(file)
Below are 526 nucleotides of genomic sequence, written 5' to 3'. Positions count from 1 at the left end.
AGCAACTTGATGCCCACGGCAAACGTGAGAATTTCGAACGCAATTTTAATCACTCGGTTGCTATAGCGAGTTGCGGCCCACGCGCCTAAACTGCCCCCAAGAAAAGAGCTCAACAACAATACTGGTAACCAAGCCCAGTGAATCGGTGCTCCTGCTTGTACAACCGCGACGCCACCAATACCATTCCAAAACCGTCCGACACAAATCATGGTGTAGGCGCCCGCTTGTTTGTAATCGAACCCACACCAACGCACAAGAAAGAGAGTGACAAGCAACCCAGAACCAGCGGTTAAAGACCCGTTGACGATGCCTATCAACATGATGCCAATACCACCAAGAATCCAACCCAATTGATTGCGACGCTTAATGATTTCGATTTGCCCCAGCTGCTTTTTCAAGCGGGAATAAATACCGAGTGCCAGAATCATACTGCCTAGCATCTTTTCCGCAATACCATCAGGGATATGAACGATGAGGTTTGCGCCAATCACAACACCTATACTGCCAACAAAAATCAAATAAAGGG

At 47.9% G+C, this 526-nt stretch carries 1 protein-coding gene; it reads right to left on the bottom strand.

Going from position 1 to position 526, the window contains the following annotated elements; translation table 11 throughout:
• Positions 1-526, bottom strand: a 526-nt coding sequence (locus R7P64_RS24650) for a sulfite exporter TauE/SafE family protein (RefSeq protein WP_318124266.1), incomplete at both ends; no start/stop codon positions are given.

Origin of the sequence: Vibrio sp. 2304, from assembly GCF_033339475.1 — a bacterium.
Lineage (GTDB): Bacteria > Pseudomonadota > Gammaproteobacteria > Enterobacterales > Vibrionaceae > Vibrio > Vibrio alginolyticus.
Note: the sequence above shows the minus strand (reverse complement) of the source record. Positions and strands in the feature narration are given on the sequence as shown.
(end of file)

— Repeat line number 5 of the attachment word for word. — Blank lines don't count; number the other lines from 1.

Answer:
• Positions 1-526, bottom strand: a 526-nt coding sequence (locus R7P64_RS24650) for a sulfite exporter TauE/SafE family protein (RefSeq protein WP_318124266.1), incomplete at both ends; no start/stop codon positions are given.